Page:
• Draw conclusions about the lifestyle of an individual from the pathology evident on the bone
  • Identify trauma and draw justified inferences as to manner of death
  • Categorise the injuries caused by various different sorts of weaponry
  • Identify the most common examples of dental pathology.

Investigation and Evidence Collection

Module Leader
  • Dr Karl Harrison
    • Construction of the forensic strategy
    • Evidence selection and collection
    • Scene photography
    • Digital photography
    • Sample integrity and contamination issues
    • Assessment of evidence
    • Packaging and transportation
    • Scene reporting
    • Handling intelligence – assessment and communication.
Intended learning outcomes

On successful completion of the module you will be able to:

  • Analyse and evaluate various different strategies of major scene investigation to consider the various effects of different approaches
  • List and define the range of evidence collection and investigation techniques available to the crime scene investigator
  • Describe and evaluate the relative merits of the range of systematic crime scene procedures vital to successful investigations
  • Evaluate which of these procedures are appropriate to a particular crime scene and apply these procedures appropriately during a crime scene exercise
  • Generate a crime scene report which objectively critiques the methodologies used and draws justified conclusions appropriate for the evidence
  • Transfer theoretical and practical knowledge of evidence identification, recording and retrieval into the various roles of forensic specialists.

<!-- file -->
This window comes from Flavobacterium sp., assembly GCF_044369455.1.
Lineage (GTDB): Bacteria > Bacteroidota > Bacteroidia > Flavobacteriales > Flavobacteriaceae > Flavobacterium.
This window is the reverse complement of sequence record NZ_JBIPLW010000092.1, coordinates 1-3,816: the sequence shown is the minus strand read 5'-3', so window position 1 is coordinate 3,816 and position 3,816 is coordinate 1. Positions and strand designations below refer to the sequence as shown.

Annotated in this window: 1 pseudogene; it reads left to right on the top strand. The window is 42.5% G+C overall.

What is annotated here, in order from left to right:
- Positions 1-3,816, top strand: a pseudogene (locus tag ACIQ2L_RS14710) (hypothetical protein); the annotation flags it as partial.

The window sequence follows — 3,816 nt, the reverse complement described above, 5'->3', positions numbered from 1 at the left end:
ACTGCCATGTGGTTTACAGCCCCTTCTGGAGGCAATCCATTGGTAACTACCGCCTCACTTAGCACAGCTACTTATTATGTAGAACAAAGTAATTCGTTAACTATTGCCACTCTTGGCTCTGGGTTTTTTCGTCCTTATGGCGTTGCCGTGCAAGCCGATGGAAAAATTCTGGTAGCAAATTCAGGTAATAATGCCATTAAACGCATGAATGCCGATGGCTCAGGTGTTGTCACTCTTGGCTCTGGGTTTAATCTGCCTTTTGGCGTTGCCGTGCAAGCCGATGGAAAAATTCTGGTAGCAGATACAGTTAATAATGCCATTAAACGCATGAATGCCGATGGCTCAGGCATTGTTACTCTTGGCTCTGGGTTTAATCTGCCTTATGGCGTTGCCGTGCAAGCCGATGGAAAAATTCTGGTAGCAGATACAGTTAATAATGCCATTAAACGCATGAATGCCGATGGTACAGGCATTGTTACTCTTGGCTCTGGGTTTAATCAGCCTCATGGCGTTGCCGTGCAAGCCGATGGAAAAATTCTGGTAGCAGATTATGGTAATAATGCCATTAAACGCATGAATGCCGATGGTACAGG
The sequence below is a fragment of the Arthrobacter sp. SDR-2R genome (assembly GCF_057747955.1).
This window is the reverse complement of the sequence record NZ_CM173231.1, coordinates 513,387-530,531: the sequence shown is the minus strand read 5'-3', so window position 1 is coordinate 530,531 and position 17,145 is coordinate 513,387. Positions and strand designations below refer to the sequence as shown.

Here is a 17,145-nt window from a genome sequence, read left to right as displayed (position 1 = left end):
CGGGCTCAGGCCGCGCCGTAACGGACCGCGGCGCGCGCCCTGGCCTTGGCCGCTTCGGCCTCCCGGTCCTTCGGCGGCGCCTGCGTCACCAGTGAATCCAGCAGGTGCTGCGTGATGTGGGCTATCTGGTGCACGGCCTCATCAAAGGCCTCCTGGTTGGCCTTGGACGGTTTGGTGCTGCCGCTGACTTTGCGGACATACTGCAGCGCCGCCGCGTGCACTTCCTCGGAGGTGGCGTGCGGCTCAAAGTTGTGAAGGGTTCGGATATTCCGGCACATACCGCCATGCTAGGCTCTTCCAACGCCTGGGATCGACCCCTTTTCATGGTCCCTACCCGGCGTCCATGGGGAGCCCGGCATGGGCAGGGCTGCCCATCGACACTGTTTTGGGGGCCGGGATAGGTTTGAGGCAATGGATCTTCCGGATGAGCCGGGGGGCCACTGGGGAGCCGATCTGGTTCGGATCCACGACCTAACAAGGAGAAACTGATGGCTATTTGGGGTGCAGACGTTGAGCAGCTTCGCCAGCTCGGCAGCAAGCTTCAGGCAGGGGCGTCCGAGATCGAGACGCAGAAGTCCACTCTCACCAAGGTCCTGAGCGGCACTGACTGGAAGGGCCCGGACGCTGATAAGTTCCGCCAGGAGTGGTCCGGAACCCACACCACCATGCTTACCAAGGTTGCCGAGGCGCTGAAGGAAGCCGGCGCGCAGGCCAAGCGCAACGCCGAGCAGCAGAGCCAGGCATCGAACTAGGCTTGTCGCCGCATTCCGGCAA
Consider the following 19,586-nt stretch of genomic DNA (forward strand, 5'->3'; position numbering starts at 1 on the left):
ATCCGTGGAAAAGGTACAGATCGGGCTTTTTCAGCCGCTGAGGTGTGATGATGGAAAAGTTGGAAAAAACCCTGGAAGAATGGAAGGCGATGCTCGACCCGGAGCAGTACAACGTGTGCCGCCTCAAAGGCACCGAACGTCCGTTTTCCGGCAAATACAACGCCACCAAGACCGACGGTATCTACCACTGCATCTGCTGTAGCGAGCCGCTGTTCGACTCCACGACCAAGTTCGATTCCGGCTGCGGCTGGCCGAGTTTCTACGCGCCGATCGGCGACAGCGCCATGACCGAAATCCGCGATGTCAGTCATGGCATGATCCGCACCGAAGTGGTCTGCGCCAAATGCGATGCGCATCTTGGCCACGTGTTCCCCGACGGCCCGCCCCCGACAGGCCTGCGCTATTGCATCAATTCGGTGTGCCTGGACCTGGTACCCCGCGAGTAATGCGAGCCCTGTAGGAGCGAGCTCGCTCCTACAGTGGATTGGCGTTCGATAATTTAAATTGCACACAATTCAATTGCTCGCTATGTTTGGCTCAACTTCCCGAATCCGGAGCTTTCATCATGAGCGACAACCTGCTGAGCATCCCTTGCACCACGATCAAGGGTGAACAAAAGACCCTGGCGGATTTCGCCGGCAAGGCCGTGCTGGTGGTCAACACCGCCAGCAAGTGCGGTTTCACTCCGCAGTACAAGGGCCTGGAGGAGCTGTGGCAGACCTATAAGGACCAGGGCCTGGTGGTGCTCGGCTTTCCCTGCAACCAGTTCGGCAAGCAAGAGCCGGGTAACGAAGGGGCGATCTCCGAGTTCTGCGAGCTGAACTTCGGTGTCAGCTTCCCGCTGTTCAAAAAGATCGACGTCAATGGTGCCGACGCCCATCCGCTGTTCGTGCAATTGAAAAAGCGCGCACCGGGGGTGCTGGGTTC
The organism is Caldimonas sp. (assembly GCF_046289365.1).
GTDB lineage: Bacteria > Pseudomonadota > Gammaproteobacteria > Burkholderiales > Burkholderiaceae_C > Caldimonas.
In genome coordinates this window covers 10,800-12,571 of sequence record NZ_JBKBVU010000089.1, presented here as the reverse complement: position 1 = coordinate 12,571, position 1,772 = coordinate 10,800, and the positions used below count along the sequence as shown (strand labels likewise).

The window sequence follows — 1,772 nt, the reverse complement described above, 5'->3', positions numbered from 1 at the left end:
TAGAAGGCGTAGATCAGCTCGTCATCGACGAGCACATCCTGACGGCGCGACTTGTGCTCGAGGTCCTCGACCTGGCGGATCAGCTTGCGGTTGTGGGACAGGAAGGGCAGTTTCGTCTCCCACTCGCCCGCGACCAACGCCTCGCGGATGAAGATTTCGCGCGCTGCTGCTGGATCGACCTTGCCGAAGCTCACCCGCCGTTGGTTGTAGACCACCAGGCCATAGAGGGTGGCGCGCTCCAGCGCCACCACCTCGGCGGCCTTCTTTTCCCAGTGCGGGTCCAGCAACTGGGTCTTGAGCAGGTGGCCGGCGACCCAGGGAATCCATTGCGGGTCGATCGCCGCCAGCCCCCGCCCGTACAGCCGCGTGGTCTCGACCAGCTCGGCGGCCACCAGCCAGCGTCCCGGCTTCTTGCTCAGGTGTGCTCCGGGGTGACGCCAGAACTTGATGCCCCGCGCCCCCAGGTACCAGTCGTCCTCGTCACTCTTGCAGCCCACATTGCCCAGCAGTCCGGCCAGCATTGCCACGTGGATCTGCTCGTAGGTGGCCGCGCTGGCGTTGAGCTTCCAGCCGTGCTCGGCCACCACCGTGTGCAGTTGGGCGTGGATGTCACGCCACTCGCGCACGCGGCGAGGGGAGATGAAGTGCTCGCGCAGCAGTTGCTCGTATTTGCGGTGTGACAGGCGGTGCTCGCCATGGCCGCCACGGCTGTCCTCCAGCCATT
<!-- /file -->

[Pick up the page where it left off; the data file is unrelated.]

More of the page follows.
Reasoning for Forensic Science

Module Leader
  • Rogers, Professor Keith K.D.
    • Experimental design
    • Interpretation and assessment
    • Effective framing and rebutting of arguments
    • Problem solving
    • Evidential types
    • Use of relevant statistics for design and interpretation
    • Courtroom statistics.

    The syllabus will follow the general course of a generic investigative process from the appropriate framing of a question to the critical interpretation of data and information. The appropriate use of data in well constructed arguments will be considered in order to distinguish between fact, opinion and speculation. Intellectual rigour will be challenged, and the ability to identify weakness in argument will be developed. Data will be examined for reliability and reproducibility with a focus on the distinct features of forensically related data. Appropriate use of descriptive and hypothesis testing statistics will be practised and the ‘prosecutor’s fallacy’ explored. Bayes’ Theorem will be considered and rehearsed through case studies

Intended learning outcomes

On successful completion of the module you will be able to:

  • Recognise the fundamental features of effective experimental design
  • Explain how confidence may be secured through effective reliability and reproducibility assessments
  • Frame and defend an effective argument concerning quantitative information
  • Understand the minimum requirements for presenting scientific evidence in court